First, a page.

One of the originators of ‘nudge’ theory – the idea that small prompts can have big effects on behaviour – was this week awarded the 2017 Nobel prize for economics. But not all nudges are created equal, argues the New Zealand Initiative’s Jenesa Jeram.
What is the difference between automatically enrolling workers in KiwiSaver and putting a housefly sticker in a urinal for men to aim at?
Any well-read economist will tell you that both are oft-cited examples inspired by behavioural economics and ‘nudge’ theory. In fact, you might have read about both initiatives this week when it was announced that prominent behavioural economist Richard Thaler has been awarded the Nobel prize in economics.
But there is a difference between trying to raise the nation’s retirement savings and improving men’s bathroom etiquette. One is likely to do more harm than the other. And spoiler alert, the answer is not reducing mess in the bathroom.
Thaler could be considered a bit of an economics anti-hero. While classical economics is centred around a rational man who makes decisions in his best interests, behavioural economics recognises that this isn’t always the case.
Humans are flawed. We are busy, lazy, stressed, ill-informed, and overwhelmed with choices. Some of us want to be good. But being good takes effort.
Behavioural economics recognises these cognitive biases, and Thaler’s work makes the case for understanding these biases to influence people’s choice framework and decision-making. ‘Nudges’ should make it easier for people to do what they really want to do.
So far, not so controversial. The problem comes when this theory is applied to public policy and in particular, lifestyle regulations.
Since Thaler’s work entered the mainstream, KiwiSaver is used as a prime example both in New Zealand and overseas of his theory in action. The opt-out component of our voluntary retirement savings scheme (as opposed to opting in) is considered unique on the world stage.
Unique and innovative public policy is not always the best public policy though.
The first question to ask is why the policy – in this case KiwiSaver – is needed in the first place. Its inception was based on the desire to encourage a long-term savings habit and asset accumulation amongst those who would otherwise not attain an adequate lifestyle in retirement.
But in response to the Retirement Commissioner’s 2016 review of retirement income policies, economists Michael Chamberlain and Michael Littlewood have drawn attention to Treasury reports that find “New Zealanders were probably over-saving for retirement before KiwiSaver started in 2007.” Remember that New Zealand also has one of the lowest elderly poverty rates in the OECD.
Chamberlain and Littlewood also cite Treasury reports that find that two-thirds of KiwiSaver contributions are simply transfers from other financial assets and that “KiwiSaver members seemed to have accumulated less net wealth than non-members.”
The policy may be unique, but the outcomes are hardly extraordinary.
It follows that the second question to ask is whether those who the policy is aimed at are in need of a ‘nudge’. In other words, are people failing to save because of their cognitive biases? It is plausible that at least some of the population do not think enough about the future, or do not understand what level of savings they will need to ensure a comfortable retirement.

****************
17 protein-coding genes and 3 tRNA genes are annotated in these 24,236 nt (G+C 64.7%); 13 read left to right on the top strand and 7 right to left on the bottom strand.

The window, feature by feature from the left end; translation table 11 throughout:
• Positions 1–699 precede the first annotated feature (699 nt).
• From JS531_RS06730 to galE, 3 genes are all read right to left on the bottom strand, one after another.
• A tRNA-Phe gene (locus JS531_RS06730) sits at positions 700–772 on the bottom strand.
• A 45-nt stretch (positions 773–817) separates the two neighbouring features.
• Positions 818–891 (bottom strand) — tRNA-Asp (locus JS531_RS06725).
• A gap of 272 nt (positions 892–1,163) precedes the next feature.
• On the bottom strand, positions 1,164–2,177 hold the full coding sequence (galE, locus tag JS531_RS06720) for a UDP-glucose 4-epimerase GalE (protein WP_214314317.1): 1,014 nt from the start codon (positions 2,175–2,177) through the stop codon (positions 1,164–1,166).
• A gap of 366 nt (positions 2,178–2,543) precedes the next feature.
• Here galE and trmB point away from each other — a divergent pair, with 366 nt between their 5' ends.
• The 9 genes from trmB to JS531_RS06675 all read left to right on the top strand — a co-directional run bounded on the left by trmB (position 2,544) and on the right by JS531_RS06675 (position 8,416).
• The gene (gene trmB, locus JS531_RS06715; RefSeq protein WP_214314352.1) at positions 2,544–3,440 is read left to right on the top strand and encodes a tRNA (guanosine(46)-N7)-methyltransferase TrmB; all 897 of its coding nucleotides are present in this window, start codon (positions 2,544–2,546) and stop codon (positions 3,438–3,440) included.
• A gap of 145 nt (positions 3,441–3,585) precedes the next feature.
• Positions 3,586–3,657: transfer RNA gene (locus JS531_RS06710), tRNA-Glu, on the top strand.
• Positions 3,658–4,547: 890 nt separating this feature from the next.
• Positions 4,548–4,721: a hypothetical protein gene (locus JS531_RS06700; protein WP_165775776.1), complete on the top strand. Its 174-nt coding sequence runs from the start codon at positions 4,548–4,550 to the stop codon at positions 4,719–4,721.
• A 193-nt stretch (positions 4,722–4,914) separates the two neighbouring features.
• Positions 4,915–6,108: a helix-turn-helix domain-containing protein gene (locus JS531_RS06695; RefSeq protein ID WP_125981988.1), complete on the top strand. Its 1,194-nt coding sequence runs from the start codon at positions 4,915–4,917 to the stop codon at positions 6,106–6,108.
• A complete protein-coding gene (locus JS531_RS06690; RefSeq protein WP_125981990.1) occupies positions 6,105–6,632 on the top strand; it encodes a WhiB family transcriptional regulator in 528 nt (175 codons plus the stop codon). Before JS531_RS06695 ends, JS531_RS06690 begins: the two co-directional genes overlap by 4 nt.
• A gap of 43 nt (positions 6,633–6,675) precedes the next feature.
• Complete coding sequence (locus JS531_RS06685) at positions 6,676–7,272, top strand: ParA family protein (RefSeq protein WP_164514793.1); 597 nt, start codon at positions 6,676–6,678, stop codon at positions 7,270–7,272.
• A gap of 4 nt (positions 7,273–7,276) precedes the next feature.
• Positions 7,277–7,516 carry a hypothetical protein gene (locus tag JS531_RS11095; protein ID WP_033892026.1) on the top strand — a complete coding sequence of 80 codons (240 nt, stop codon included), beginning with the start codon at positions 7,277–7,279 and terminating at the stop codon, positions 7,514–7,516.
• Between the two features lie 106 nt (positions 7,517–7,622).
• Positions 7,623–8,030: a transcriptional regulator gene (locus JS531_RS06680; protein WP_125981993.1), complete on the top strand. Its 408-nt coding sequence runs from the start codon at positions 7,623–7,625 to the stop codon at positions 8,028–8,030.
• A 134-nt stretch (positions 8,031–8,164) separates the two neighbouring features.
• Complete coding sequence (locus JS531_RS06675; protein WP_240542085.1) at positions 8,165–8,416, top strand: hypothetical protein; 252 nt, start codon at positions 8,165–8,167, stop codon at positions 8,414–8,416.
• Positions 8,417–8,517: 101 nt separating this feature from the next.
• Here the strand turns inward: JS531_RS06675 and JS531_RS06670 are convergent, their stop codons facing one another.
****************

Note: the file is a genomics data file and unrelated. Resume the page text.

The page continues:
But it is equally likely that some are earning incomes where they are only just making ends meet, let alone having the mental and financial bandwith to save for the future. There are also some who sincerely and rationally prefer to value their present lifestyle over their future lifestyle.
The third question that needs to be asked is whether the government’s ‘nudge’ has the potential to cause harm. In this case, KiwiSaver could. When workers are automatically enrolled in KiwiSaver, they are also enrolled in the lowest-risk conservative scheme. While conservative schemes are appropriate for workers close to retirement, they will not lead to optimal asset accumulation for younger workers.
By taking away the agency required for an individual to enrol in a retirement savings scheme, ‘nudging’ might correspondingly make people complacent about the best way to optimise their savings within the scheme. Nudges should make life easier, but should not make people complacent.
Auto-enrolment in a government retirement scheme is just one example of how ‘nudge’ theory is pervading lifestyle regulations. There are plenty of examples of policymakers trying to nudge people towards healthy choices. While well-intentioned, many are ill-considered.
Policies to make smoking less socially attractive risk further stigmatising a group who might already be smoking because they feel marginalised. Policies around the inconvenient placement of alcohol and junk food in supermarkets may give people a little more exercise, but are unlikely to deter those most likely to over-indulge. And sin taxes face the challenge of either being too low to have any real effect on health, or so high that they harm those who still choose to indulge.
Thaler’s contribution to the field of economics should be celebrated as a useful (if not common sense) insight that policymakers should be aware of.
But not all nudges are equal. Putting a sticker in a urinal is a simple solution to a simple problem. The stakes are much higher when it comes to lifestyles and livelihoods.
Jenesa Jeram is a policy analyst at The New Zealand Initiative and regularly comments on lifestyle regulation issues.